Write - to right yourself.
Writing helps heal. Research shows this to be true. I’ve listed below a few great ways to get started with writing – ones which can be especially helpful for survivors. Find a format that works best for you – whether that’s pen on paper, or typing on a keyboard. You could try an online journal like Penzu, or if you want to be prompted to write, try ohLife.com, which will send you “friendly emails asking ‘How’d your day go?’” – and all you have to do is respond to the emails to create your online journal.
Journaling was mentioned in Key 2, because it can be an excellent way to center yourself. Dr. James Pennebaker, author of Writing to Heal, suggests 4 days, 20 minutes a day of undisturbed uncensored writing. I like to call this approach to journaling “verbal diarrhea” – because the idea is to just release what’s pent up. At its best, journaling can help us organize our thoughts, make sense of our experiences, and sort out where to go from here.
Put words to your story
If we can describe a difficult experience in words, then the experience itself becomes more manageable, and we can fit it in to our life story. What’s the value to fitting something into our life story? Neuroscientist Dan Siegel tells us that this can help with brain integration. The more integrated we are, the better. Being able to put our childhood experiences into words is an important practice that can help heal old wounds.
Connect the dots
Writing can be helpful in ‘connecting the dots’ of what happened. Traumatic memories can be incomplete. What do you know about what happened? What pieces are fuzzy to you? What parts do other people who knew you in the past remember? Stay within your comfort zone when asking other people.
Track Your Progress
Perhaps most importantly, writing is an excellent way to recognize and track your progress. Give yourself credit for the work that you’re doing, and periodically congratulate yourself on how far you’ve come. Acknowledge and celebrate your successes. There will be times when you feel discouraged and frustrated by the fact that despite all the work you’ve done, you still aren’t through. During these times, there is no better safety net than your own written descriptions of your successes and your progress. Flag these in your journal so they’re easy to return to.
In Key 1, we talked about our “parts.” Survivors often have one or more parts that never grew up. Some people call these parts “inner children.” It can be really helpful to acknowledge our child parts in writing and let them express themselves. Who are your inner children, and how can you welcome them? Allow your inner child to do some of the story-telling. Buy your inner child a new box of crayons as a gift, and journal in color! Try writing or drawing with your non-dominant hand.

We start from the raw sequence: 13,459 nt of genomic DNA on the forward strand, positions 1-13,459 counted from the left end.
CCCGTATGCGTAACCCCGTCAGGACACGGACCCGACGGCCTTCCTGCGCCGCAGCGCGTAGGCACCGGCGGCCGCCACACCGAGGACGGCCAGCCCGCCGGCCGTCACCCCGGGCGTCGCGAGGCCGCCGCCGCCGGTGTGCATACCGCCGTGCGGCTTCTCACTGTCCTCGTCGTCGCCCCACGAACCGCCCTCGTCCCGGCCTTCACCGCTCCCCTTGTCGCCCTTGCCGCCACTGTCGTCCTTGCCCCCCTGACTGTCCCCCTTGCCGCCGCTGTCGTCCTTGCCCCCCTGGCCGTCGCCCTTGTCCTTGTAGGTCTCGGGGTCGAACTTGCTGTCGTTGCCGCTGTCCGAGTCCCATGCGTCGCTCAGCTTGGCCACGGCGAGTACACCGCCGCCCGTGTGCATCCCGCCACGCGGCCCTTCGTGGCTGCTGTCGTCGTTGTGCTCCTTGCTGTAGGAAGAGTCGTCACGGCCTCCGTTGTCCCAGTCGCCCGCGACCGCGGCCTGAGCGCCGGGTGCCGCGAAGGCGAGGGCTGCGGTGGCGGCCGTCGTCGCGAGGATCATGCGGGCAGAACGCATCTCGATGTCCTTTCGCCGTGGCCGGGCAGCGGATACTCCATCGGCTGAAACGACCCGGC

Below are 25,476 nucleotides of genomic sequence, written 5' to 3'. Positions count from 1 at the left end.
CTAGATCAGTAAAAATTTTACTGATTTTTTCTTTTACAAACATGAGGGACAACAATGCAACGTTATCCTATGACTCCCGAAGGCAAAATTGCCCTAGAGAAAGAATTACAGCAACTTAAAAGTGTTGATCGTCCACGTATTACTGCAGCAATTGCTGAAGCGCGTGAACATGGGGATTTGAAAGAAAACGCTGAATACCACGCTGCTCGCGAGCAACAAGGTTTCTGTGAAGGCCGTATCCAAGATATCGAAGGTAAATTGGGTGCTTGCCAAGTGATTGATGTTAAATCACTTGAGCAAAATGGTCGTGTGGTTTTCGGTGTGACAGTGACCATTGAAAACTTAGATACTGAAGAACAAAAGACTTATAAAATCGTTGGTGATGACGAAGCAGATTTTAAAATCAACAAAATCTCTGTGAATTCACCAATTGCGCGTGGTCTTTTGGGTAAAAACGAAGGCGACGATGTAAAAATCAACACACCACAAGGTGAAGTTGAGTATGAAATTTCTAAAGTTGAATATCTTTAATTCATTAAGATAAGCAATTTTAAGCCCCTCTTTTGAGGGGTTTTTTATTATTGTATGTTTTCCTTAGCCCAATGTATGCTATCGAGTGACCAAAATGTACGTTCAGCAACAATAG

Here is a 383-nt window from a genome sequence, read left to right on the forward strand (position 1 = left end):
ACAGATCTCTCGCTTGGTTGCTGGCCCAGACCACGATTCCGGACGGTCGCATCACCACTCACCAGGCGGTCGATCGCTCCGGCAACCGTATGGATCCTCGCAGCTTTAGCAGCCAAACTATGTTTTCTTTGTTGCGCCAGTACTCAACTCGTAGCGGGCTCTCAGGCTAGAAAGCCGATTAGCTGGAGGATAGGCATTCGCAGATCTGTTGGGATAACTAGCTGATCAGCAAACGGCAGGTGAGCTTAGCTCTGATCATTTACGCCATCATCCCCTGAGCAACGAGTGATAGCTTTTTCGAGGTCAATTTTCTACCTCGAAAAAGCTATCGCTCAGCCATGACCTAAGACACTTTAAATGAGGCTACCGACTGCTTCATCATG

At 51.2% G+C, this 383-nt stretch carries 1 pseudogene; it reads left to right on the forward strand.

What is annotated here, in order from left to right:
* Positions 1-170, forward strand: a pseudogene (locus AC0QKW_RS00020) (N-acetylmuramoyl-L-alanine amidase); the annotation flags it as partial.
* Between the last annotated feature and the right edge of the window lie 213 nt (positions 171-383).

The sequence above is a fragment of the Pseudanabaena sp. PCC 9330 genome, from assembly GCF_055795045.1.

If you are someone who remembers your dreams, a writing exercise you might like to try is dream journaling. People disagree on whether or not dreams have meaning, but either way, journaling about your dreams is a good exercise in using writing to make sense of your world. Some people believe that nightmares are our brain’s attempts at helping us process traumatic experiences. Some survivors report having had recurrent nightmares. Journal about this only if it feels helpful to you.
Pronoia is the opposite of paranoia. It’s the belief that the universe is conspiring in your favor. In many ways, we may be the last group of people on earth who should feel that the universe is conspiring in our favor- yet in healing, we can choose to see the ways in which we are supported. Holding your healing process in mind, start by asking yourself some “what if” questions. What if, even though this process is painful, it’s a blessing that I’m dealing with this now instead of as a child? What if this is somehow for the best? What if the universe set up that present-day situation precisely to trigger that old feeling in me so I could finally resolve it? What if I’m being supported in ways I can’t even see?
Depending on your spiritual beliefs, you may prefer to do this exercise with your faith in mind.
Connect with your future self
If your present day self can have a relationship with your inner children, then why not also have a relationship with your future self? Your future self is the best of all that you can imagine. Describe what this future self is like. Imagine how it feels to be fully known, fully seen, and fully loved by this beautiful being, whose seed resides in your heart right now.
Metacognition means thinking about our thinking. Why is this important? Because, simply put, childhood abuse leads to thinking that is faulty because it sits on a bad foundation. Recovery involves making changes to your mental connections that make up this foundation. Thanks to neuroplasticity, we can change even longstanding patterns. What beliefs do I hold that are no longer serving me? In what ways does my thinking limit my possibilities in life? Do I have habits I’d like to change?
Soak in the Good
Rick Hanson has a wonderful practice for counteracting our brain’s negativity bias. He advises us to spend some time focusing on the good things, however small. Don’t “waste” your mild good experiences. Take some time to write about the good in your day – even simple experiences lik eating something yummy, petting a cat, or hugging a friend.
Name the Hole
What do you feel is missing in your life? Try naming the hole, describing it in detail, including what emotions you feel around it, where you think it came from, and what it would take to fill it. What could you change to make filling it be possible?